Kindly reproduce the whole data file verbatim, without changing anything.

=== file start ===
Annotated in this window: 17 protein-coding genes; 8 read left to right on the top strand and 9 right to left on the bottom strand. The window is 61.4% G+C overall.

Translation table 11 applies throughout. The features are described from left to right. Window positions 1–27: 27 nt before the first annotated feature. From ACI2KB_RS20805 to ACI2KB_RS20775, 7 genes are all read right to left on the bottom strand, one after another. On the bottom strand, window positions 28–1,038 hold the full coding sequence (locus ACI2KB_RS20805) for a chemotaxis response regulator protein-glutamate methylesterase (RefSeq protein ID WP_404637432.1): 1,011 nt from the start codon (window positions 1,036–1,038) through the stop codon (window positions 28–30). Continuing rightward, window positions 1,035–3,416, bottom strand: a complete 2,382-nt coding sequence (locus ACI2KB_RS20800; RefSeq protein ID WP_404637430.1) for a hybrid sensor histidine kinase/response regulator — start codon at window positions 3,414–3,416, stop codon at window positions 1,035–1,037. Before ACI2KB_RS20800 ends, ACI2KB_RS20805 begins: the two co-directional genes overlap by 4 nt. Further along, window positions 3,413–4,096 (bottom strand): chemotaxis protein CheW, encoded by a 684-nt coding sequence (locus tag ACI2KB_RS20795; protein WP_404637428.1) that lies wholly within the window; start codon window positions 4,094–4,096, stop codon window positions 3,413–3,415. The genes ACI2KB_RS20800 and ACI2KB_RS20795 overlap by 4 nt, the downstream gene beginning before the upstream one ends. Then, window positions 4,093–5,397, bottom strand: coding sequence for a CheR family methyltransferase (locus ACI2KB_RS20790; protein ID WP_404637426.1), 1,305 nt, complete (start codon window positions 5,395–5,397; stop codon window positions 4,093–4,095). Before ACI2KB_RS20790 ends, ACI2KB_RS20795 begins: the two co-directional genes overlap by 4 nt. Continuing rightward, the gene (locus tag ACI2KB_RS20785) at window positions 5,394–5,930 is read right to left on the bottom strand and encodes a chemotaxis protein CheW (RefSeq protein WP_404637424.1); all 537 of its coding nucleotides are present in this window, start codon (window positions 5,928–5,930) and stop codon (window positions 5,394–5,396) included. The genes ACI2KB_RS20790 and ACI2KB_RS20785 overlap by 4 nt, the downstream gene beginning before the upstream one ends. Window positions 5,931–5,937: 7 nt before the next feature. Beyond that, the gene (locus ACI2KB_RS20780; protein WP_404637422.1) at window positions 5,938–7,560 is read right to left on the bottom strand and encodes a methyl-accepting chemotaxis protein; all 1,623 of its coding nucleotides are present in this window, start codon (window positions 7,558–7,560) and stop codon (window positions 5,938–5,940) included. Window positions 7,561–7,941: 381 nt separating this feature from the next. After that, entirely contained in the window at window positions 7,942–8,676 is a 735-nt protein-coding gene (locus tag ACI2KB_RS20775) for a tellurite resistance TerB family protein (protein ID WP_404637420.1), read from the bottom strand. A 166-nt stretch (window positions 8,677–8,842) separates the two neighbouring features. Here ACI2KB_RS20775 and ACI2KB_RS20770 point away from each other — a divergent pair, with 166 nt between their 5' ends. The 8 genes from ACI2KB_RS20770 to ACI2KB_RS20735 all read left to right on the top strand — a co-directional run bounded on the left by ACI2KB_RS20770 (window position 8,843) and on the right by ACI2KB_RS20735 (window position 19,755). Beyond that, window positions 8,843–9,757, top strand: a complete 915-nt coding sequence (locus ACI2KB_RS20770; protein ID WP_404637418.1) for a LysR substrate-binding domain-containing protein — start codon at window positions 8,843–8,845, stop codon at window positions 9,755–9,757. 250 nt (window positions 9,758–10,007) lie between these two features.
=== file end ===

Annotated in this window: 17 protein-coding genes; 8 read left to right on the top strand and 9 right to left on the bottom strand. The window is 61.4% G+C overall.

Translation table 11 applies throughout. The features are described from left to right. Window positions 1–27: 27 nt before the first annotated feature. From ACI2KB_RS20805 to ACI2KB_RS20775, 7 genes are all read right to left on the bottom strand, one after another. On the bottom strand, window positions 28–1,038 hold the full coding sequence (locus ACI2KB_RS20805) for a chemotaxis response regulator protein-glutamate methylesterase (RefSeq protein ID WP_404637432.1): 1,011 nt from the start codon (window positions 1,036–1,038) through the stop codon (window positions 28–30). Continuing rightward, window positions 1,035–3,416, bottom strand: a complete 2,382-nt coding sequence (locus ACI2KB_RS20800; RefSeq protein ID WP_404637430.1) for a hybrid sensor histidine kinase/response regulator — start codon at window positions 3,414–3,416, stop codon at window positions 1,035–1,037. Before ACI2KB_RS20800 ends, ACI2KB_RS20805 begins: the two co-directional genes overlap by 4 nt. Further along, window positions 3,413–4,096 (bottom strand): chemotaxis protein CheW, encoded by a 684-nt coding sequence (locus tag ACI2KB_RS20795; protein WP_404637428.1) that lies wholly within the window; start codon window positions 4,094–4,096, stop codon window positions 3,413–3,415. The genes ACI2KB_RS20800 and ACI2KB_RS20795 overlap by 4 nt, the downstream gene beginning before the upstream one ends. Then, window positions 4,093–5,397, bottom strand: coding sequence for a CheR family methyltransferase (locus ACI2KB_RS20790; protein ID WP_404637426.1), 1,305 nt, complete (start codon window positions 5,395–5,397; stop codon window positions 4,093–4,095). Before ACI2KB_RS20790 ends, ACI2KB_RS20795 begins: the two co-directional genes overlap by 4 nt. Continuing rightward, the gene (locus tag ACI2KB_RS20785) at window positions 5,394–5,930 is read right to left on the bottom strand and encodes a chemotaxis protein CheW (RefSeq protein WP_404637424.1); all 537 of its coding nucleotides are present in this window, start codon (window positions 5,928–5,930) and stop codon (window positions 5,394–5,396) included. The genes ACI2KB_RS20790 and ACI2KB_RS20785 overlap by 4 nt, the downstream gene beginning before the upstream one ends. Window positions 5,931–5,937: 7 nt before the next feature. Beyond that, the gene (locus ACI2KB_RS20780; protein WP_404637422.1) at window positions 5,938–7,560 is read right to left on the bottom strand and encodes a methyl-accepting chemotaxis protein; all 1,623 of its coding nucleotides are present in this window, start codon (window positions 7,558–7,560) and stop codon (window positions 5,938–5,940) included. Window positions 7,561–7,941: 381 nt separating this feature from the next. After that, entirely contained in the window at window positions 7,942–8,676 is a 735-nt protein-coding gene (locus tag ACI2KB_RS20775) for a tellurite resistance TerB family protein (protein ID WP_404637420.1), read from the bottom strand. A 166-nt stretch (window positions 8,677–8,842) separates the two neighbouring features. Here ACI2KB_RS20775 and ACI2KB_RS20770 point away from each other — a divergent pair, with 166 nt between their 5' ends. The 8 genes from ACI2KB_RS20770 to ACI2KB_RS20735 all read left to right on the top strand — a co-directional run bounded on the left by ACI2KB_RS20770 (window position 8,843) and on the right by ACI2KB_RS20735 (window position 19,755). Beyond that, window positions 8,843–9,757, top strand: a complete 915-nt coding sequence (locus ACI2KB_RS20770; protein ID WP_404637418.1) for a LysR substrate-binding domain-containing protein — start codon at window positions 8,843–8,845, stop codon at window positions 9,755–9,757. 250 nt (window positions 9,758–10,007) lie between these two features.